Nightly News   |  December 01, 2011

Clinton meets Aung San Suu Kyi in Myanmar

Hillary Clinton is the highest ranking U.S. visitor in more than 50 years in Myanmar. She came to judge for herself reforms that are bringing unexpected change after decades of repressive military rule. NBC’s Ian Williams reports.

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This content comes from a Full-Text Transcript of the program.

BRIAN WILLIAMS, anchor: Now, we go to a place we hardly ever see, Myanmar . It's been one of the most isolated, repressive regimes on Earth . That may now be changing. And because of that, US Secretary of State Hillary Clinton is on an extraordinary visit there, meeting some extraordinary people, including a Nobel Prize recipient who recently captured the attention of the world. NBC 's Ian Williams is there.

IAN WILLIAMS reporting: Until just a few weeks ago, this would have been inconceivable. The US secretary of state in Myanmar tonight meeting Aung San Suu Kyi , persecuted for years here for her pursuit of democracy, but now planning to run for Parliament . Hillary Clinton is the highest ranking US visitor in more than 50 years, here to judge for herself reforms that are bringing unexpected change after decades of repressive military rule. Censorship has been eased, political prisoners released, and restrictions on protests have been lifted. The changes and Clinton 's visit are generating enormous hope here.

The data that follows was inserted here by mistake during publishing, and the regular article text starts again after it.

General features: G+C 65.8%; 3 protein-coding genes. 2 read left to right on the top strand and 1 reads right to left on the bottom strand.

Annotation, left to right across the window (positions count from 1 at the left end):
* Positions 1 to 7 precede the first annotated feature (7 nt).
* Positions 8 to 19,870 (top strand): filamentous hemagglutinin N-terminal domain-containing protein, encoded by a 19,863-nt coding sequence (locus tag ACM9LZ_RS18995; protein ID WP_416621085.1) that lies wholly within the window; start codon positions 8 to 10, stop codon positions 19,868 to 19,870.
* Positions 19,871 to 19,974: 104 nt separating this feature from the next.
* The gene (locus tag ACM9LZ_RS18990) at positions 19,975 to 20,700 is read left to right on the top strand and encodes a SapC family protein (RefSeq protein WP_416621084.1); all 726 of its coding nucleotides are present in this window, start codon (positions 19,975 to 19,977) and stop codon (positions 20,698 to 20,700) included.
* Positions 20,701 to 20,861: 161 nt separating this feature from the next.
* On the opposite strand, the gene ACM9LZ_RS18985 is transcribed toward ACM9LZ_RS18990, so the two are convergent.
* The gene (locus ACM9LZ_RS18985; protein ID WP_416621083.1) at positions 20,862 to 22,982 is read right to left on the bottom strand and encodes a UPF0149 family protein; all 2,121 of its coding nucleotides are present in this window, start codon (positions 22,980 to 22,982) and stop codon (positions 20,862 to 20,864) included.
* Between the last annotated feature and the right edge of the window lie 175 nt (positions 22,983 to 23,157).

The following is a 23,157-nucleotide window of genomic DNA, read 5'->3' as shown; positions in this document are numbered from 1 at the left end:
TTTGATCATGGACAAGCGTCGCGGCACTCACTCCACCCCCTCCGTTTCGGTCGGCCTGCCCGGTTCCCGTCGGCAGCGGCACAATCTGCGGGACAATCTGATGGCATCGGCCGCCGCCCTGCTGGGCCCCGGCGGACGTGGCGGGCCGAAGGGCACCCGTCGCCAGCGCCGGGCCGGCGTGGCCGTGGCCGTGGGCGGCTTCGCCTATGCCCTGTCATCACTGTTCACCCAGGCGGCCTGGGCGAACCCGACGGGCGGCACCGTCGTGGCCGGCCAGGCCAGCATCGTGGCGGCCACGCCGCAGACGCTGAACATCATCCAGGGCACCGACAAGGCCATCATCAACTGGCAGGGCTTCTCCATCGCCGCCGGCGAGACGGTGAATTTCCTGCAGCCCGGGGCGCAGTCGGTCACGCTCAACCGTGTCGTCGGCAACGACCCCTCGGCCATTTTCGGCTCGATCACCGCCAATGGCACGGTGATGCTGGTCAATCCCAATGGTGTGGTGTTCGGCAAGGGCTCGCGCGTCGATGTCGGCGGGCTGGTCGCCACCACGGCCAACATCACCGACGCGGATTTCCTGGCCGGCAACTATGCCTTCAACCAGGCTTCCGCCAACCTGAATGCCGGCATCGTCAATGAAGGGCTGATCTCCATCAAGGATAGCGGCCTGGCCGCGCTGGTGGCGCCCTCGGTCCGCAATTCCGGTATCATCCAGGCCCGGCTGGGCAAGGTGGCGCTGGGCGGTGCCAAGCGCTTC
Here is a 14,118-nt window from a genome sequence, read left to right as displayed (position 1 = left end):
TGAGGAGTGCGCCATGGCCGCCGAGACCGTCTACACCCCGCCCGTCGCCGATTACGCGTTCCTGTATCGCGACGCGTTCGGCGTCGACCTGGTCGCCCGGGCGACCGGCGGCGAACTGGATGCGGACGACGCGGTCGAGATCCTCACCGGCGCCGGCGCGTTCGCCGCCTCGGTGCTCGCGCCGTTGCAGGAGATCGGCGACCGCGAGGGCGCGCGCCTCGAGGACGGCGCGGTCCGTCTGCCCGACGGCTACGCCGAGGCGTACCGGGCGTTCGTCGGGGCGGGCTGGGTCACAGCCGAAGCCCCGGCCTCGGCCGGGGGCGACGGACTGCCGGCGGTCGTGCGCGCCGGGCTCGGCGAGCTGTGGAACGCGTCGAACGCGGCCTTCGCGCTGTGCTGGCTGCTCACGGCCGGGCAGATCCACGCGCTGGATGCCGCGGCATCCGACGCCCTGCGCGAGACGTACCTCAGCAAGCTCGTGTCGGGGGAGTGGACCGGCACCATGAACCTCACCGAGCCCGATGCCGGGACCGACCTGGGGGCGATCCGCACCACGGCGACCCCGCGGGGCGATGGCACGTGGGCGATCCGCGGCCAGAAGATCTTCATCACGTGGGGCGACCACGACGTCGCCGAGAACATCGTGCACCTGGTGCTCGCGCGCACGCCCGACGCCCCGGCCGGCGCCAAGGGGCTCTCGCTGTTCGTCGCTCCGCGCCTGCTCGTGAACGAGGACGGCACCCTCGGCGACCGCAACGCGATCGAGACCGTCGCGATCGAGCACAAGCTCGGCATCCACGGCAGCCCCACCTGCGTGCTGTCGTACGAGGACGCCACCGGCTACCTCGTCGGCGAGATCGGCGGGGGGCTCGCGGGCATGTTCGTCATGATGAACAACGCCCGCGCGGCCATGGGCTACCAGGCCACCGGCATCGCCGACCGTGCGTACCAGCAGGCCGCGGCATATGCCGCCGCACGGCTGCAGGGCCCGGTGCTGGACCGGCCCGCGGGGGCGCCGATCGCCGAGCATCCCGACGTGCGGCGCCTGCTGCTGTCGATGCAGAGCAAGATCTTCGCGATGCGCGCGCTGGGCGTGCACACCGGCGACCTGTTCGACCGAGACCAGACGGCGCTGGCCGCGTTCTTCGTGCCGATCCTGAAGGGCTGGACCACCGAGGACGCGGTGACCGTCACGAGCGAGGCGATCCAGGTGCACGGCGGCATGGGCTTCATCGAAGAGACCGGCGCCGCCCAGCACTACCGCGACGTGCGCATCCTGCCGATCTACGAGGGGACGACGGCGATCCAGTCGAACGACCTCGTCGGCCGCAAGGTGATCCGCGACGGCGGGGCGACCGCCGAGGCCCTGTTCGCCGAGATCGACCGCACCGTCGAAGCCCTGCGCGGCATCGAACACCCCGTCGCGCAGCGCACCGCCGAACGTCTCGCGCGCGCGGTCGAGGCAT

Ms. AYE AYE NYEIN (National League for Democracy): I hope that it is a good visit to change in Burma .

I. WILLIAMS: The changes are all the more remarkable when you consider it's only been a year since Suu Kyi was released from house arrest where she spent 15 of the last 22 years. Clinton met the leaders of what has been regarded as a pariah state , welcoming the changes but urging them to speed up the release of political prisoners and embrace further reform.

Secretary HILLARY CLINTON: I told the leadership that we will certainly consider the easing and elimination of sanctions as we go forward in this process together.

I. WILLIAMS: They met in the isolated, almost surreal new capital of Naypyidaw , built from scratch in the middle of nowhere . Its vast eight-lane highway is almost deserted. Until recently it was off limits to Westerners. There have been promises of reform here in the past, but Myanmar 's leaders may not have decided that bringing their isolated and impoverished country in from the cold really is in their best interests. Ian Williams , NBC News, Yangon.